It’s frustrating when we have what feels like hundreds of standards to teach and little time to do it in. How do you fit it all in? Everyone wants to know. Part of the way we choose novels and think about teaching literature can help us unpack this problem.
Junior year in high school, it was The Jungle. In college, it was Moby Dick and, randomly, book 5 of Harry Potter when I hadn’t read books 1-4.
As a student, I vividly remember being assigned books I had zero interest in reading. I was studious and wanted to please my teachers. Some books, however, I just couldn’t force myself to read. And, as a reader, I remember the bitter feeling inside when I felt the conflicting tension of the choice: to read and hate every second or to not read and feel the shame of being a “bad student.”
As a teacher, I’ve done similar. I’ve asked students to read books that don’t resonate or that may be too difficult or too easy…because they’re classics…because they are good for students.
This post is an honest reflection. I’ve thought a lot about how as teachers, we often teach in one of two ways:
- How We Were Taught: When we choose novels, we sometimes tend to select ones that we studied and enjoyed in school.
- How We Learn: We choose literature that is dear to our hearts – that has taught us something about life.
Deciding What to Prioritize
With each of these approaches, the books we select are often part of the Western canon. Yet, our students have different backgrounds and cultures, which creates a disconnect that affects reading identities and attitudes.
While I don’t think drawing upon what we know and love is bad, my awareness of students’ needs and philosophy for choosing and teaching literature is changing.
What is the best way to choose novels for our curriculum?
Educators as a whole are slowly shifting the focus of these discussions. Some conversations about choosing literature are rooted in texts first. What are some of the must-read books for students? Others begin with what we want students to learn and then move into the conversation about texts that are fitting both for those learning targets and providing meaningful choice for students.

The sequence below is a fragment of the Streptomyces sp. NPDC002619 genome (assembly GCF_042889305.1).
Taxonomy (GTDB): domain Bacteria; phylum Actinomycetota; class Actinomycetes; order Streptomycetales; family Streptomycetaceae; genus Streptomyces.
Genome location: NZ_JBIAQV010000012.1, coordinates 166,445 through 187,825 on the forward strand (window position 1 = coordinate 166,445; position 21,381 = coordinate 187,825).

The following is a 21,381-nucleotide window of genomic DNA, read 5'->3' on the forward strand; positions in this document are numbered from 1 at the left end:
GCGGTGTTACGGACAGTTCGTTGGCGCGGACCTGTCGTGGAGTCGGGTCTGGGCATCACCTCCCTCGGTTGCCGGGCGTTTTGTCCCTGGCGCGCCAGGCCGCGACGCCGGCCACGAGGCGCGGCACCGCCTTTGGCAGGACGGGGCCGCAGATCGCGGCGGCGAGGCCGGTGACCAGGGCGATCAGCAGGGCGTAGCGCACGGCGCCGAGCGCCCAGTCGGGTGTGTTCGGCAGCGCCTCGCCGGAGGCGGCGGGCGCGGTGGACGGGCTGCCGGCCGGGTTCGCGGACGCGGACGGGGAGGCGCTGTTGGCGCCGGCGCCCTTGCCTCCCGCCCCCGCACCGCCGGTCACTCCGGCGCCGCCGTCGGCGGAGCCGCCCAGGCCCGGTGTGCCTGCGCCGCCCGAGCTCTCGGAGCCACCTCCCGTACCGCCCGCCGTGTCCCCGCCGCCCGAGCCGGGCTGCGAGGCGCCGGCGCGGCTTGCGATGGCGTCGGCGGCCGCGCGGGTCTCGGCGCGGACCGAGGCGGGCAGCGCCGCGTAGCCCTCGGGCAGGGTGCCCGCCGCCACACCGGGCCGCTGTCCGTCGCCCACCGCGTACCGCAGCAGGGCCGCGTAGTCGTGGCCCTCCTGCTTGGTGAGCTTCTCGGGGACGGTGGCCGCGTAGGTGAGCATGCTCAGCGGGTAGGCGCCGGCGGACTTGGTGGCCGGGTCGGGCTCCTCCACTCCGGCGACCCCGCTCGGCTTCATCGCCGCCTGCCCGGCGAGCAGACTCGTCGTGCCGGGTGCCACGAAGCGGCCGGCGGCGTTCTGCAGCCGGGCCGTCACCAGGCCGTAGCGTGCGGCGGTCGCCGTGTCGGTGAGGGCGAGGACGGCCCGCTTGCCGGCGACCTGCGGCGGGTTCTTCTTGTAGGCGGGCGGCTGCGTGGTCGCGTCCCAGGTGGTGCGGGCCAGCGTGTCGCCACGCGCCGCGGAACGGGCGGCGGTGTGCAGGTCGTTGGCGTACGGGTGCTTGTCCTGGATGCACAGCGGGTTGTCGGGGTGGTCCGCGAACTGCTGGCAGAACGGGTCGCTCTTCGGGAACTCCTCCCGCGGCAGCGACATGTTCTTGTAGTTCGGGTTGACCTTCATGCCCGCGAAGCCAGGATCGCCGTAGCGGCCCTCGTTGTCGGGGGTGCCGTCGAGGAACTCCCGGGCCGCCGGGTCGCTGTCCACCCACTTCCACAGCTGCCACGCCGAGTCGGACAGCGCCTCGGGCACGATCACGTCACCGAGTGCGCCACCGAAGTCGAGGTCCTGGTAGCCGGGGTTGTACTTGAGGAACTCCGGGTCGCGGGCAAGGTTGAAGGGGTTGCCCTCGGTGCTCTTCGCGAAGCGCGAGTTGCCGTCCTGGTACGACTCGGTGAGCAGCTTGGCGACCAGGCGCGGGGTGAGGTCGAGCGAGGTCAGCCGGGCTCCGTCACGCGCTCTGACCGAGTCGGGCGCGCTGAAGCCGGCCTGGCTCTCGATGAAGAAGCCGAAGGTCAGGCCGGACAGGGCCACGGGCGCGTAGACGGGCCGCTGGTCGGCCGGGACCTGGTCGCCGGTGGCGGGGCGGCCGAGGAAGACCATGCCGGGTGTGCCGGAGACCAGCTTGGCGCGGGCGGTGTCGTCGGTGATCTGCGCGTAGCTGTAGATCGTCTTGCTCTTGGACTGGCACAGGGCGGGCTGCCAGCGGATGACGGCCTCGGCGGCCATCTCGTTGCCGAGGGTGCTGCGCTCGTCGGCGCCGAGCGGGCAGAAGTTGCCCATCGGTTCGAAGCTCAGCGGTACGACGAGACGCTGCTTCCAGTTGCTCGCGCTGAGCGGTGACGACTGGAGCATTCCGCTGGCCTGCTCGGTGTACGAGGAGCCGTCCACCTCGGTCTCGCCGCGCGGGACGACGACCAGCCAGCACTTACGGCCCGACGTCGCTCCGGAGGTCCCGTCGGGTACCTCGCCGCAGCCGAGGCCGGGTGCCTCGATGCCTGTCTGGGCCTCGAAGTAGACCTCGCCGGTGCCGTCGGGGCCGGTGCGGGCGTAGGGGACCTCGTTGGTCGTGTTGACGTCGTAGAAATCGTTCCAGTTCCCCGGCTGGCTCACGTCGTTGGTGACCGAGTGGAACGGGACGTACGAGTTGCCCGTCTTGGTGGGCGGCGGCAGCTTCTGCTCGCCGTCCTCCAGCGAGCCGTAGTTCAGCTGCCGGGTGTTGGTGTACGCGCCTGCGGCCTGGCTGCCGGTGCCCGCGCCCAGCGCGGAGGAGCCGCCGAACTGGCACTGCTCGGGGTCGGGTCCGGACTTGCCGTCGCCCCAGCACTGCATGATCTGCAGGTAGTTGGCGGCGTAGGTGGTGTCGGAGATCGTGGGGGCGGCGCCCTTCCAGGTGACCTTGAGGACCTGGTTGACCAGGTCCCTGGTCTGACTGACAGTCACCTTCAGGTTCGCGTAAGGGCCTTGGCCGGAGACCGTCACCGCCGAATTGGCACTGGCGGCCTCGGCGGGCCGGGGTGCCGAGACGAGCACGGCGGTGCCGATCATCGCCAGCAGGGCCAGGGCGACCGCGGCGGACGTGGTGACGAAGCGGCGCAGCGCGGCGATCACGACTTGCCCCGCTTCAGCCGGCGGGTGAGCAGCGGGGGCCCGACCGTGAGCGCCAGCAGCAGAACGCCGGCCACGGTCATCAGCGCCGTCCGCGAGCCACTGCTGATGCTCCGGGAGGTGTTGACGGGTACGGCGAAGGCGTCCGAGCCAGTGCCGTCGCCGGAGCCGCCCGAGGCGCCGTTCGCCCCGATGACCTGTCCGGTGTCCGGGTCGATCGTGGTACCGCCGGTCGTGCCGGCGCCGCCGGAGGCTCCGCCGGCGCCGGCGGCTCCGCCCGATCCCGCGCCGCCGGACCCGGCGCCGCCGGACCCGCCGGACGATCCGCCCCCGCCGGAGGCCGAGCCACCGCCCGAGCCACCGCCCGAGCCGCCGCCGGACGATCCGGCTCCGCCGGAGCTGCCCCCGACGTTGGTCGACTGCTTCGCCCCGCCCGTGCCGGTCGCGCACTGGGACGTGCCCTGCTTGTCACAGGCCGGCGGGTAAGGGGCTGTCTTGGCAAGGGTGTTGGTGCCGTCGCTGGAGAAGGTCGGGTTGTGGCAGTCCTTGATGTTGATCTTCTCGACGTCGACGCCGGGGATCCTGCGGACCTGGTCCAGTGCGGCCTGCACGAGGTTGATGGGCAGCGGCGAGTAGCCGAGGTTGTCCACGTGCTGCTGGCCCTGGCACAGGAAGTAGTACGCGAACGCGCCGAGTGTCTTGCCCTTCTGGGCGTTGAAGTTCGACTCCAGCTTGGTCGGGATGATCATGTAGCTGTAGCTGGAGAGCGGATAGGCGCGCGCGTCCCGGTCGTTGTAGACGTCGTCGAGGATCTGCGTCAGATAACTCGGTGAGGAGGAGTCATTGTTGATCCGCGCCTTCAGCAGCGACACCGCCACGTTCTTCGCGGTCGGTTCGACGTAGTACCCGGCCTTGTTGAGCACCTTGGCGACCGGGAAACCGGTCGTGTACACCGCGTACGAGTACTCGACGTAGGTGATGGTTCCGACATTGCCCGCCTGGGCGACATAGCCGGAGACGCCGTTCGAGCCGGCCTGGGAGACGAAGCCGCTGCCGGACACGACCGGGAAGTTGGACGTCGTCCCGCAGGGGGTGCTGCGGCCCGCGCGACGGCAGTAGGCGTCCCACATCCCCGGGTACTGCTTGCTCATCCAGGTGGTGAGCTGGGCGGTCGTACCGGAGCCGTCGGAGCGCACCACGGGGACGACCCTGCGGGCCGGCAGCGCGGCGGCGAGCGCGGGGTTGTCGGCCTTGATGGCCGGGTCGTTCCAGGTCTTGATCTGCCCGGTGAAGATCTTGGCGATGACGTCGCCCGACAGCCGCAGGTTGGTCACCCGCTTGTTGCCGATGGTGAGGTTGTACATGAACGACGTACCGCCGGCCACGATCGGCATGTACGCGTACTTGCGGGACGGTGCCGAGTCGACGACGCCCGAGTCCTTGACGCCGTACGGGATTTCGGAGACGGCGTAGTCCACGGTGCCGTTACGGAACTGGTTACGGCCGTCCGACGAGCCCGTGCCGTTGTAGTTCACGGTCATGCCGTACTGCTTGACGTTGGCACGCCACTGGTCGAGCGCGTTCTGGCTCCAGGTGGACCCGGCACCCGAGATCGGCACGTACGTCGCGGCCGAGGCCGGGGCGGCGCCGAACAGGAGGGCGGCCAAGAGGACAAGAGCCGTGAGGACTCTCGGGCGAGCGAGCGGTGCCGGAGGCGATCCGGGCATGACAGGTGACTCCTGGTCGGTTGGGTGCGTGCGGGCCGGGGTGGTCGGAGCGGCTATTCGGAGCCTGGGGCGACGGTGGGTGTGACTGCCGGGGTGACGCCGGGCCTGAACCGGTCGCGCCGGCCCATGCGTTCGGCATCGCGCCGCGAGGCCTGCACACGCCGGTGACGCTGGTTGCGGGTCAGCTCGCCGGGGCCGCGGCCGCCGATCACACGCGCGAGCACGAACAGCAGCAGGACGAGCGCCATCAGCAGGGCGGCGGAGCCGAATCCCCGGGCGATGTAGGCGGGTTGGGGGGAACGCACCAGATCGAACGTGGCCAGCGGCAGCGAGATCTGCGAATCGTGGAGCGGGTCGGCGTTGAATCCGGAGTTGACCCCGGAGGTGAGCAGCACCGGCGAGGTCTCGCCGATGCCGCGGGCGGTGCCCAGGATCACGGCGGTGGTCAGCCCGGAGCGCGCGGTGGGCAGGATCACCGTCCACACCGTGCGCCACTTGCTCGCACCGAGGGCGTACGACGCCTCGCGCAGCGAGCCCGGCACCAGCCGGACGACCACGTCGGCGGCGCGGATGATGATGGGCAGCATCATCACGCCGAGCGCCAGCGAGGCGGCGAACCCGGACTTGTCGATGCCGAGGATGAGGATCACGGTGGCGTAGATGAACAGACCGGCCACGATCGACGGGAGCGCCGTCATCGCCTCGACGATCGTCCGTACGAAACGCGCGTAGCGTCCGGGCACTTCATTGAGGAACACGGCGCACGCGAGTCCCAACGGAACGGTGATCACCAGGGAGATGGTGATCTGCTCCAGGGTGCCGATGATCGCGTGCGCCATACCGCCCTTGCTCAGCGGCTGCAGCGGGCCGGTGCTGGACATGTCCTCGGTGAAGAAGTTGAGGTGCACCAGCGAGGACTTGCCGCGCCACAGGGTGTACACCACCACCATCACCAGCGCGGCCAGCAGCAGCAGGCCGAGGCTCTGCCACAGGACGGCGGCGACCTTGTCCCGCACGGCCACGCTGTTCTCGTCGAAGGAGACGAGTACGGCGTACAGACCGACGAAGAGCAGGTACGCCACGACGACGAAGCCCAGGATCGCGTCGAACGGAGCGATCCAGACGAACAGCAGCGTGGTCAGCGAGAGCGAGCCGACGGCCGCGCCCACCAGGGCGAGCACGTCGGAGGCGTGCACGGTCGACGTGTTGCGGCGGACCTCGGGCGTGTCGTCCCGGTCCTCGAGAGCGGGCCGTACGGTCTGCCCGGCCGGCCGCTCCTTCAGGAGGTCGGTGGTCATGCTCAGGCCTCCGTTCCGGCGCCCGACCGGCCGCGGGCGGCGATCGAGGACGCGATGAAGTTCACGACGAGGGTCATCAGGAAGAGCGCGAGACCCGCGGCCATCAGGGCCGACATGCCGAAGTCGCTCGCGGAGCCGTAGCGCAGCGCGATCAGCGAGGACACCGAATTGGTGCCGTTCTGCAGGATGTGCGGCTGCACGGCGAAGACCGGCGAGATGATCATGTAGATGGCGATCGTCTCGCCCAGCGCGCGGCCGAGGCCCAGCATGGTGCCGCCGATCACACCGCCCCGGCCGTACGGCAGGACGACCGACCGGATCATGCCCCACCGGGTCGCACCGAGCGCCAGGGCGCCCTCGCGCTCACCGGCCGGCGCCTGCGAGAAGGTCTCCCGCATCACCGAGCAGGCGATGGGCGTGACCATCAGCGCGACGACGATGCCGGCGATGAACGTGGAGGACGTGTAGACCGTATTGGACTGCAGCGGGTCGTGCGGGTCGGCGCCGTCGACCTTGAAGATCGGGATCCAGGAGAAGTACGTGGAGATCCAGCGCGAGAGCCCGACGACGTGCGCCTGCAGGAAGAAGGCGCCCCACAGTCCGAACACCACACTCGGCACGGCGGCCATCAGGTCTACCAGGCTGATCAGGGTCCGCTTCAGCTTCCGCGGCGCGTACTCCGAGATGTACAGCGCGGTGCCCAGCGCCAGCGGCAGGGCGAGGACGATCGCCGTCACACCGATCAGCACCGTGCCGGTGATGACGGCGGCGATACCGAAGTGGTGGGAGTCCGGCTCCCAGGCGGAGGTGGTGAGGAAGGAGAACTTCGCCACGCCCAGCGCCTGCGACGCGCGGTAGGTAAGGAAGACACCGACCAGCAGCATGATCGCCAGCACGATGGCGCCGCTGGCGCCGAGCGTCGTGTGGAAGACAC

When it comes to teaching books, there are three common points of contention.
- Can we effectively teach language arts without teaching an analysis of an entire book?
- Does prioritizing standards over novels take away from students’ appreciation for reading or from the focus on students themselves?
- How can we solve the ever-frustrating issue of which grade levels get “dibs” on teaching certain texts?
My opinion? We can answer all of these questions through this lens: It’s not about the books. It’s about the students.
Why Not Choose Novels First?
If we ask students what they are learning, and the only thing they can tell us is Shakespeare, Wonder, or Animal Farm, it might be an indication that we need to revisit our focus. While we may have every intention of teaching standards with a novel, students may not see it. To them, it may feel like they are “learning Lord of the Flies.”
When we begin the conversation with a focus of choosing novels, finding standards and embedding choice become secondary.
What if — instead of talking about novel possibilities first — we put anchor charts around the room during our department meetings? Each anchor chart could have a learning target we want students to hone. Then, we could talk about which texts might best fit students’ interests and needs with these learning targets.